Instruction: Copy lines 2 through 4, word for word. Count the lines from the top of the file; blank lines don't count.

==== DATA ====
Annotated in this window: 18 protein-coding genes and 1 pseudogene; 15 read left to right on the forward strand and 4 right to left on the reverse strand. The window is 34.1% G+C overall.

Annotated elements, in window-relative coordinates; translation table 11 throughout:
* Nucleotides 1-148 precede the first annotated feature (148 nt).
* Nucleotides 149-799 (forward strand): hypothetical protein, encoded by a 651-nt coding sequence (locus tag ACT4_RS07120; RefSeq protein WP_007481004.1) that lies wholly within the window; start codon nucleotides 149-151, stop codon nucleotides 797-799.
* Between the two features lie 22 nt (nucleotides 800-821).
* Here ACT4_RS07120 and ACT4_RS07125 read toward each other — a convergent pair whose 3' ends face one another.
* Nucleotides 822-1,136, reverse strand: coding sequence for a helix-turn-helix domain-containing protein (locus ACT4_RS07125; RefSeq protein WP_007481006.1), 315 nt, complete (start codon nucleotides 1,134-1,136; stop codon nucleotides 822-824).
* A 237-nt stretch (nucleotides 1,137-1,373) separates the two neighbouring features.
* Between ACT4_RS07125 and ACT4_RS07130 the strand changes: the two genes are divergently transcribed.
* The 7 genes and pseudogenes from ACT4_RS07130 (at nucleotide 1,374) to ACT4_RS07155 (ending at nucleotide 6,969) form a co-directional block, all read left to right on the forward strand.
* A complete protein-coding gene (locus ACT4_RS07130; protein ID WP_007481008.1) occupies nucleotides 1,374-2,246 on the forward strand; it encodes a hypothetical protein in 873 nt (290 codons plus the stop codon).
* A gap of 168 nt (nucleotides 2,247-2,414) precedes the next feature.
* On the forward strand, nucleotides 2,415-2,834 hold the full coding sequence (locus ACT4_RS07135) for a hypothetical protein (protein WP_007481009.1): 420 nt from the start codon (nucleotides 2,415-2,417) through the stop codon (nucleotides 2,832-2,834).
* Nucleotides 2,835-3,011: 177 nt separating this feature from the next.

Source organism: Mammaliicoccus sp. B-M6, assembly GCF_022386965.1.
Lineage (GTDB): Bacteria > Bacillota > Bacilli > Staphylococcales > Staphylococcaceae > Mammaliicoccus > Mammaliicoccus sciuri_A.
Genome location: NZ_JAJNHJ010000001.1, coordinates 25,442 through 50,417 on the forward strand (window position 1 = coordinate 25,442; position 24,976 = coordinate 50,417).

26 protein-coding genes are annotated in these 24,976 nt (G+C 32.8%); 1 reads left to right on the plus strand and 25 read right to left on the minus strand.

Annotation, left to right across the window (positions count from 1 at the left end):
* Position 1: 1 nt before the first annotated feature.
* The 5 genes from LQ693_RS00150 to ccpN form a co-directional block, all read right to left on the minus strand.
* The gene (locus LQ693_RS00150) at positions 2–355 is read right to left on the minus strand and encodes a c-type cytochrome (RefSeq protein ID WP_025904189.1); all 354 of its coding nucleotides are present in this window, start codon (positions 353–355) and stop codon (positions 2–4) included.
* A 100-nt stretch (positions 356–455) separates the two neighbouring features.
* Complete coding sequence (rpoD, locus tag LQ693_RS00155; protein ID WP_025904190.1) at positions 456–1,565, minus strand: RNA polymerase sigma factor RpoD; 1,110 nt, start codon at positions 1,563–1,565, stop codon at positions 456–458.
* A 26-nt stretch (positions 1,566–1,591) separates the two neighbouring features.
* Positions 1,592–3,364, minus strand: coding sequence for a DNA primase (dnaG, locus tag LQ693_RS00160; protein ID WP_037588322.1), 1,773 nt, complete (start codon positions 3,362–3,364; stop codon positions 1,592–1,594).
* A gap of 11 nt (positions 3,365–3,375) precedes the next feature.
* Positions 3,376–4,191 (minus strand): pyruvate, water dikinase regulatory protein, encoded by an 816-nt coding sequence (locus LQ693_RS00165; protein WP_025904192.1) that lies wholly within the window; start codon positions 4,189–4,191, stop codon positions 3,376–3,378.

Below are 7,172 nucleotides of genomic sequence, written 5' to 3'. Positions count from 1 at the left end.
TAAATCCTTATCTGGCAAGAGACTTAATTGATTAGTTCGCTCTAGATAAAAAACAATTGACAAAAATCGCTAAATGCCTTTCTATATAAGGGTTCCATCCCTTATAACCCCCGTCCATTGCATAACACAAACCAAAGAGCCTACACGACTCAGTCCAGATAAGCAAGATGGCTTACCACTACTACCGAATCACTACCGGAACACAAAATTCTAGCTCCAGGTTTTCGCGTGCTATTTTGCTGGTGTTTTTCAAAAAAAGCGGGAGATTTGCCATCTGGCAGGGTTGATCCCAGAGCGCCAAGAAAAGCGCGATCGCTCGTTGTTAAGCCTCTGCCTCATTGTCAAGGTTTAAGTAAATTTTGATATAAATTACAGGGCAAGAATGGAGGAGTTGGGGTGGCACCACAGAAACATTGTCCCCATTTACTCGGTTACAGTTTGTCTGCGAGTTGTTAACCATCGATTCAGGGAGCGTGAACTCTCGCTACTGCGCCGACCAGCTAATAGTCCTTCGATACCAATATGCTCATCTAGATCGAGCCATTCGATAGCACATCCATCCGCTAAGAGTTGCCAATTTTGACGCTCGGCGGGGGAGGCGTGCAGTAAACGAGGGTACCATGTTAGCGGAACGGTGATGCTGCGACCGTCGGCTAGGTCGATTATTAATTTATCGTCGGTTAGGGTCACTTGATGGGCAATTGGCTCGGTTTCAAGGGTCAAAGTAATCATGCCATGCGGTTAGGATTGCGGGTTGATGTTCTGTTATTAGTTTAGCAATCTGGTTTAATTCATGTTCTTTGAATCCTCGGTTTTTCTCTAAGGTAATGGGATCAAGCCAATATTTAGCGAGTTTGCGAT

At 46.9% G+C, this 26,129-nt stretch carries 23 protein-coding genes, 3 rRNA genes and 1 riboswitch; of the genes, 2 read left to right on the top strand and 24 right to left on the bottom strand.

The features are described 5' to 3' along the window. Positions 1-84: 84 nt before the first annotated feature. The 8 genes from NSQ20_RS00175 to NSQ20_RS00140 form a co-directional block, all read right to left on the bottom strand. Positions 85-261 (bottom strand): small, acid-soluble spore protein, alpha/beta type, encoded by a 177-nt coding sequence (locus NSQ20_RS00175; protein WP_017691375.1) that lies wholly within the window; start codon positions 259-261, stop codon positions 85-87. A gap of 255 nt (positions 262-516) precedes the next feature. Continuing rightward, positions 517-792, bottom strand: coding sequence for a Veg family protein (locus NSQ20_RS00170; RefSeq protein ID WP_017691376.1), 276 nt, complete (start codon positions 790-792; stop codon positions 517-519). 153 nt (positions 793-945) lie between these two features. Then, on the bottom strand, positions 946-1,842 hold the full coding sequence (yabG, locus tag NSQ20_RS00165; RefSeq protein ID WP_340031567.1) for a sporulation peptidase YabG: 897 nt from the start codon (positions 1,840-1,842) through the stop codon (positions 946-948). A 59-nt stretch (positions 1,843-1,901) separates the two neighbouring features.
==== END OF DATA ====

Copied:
Annotated elements, in window-relative coordinates; translation table 11 throughout:
* Nucleotides 1-148 precede the first annotated feature (148 nt).
* Nucleotides 149-799 (forward strand): hypothetical protein, encoded by a 651-nt coding sequence (locus tag ACT4_RS07120; RefSeq protein WP_007481004.1) that lies wholly within the window; start codon nucleotides 149-151, stop codon nucleotides 797-799.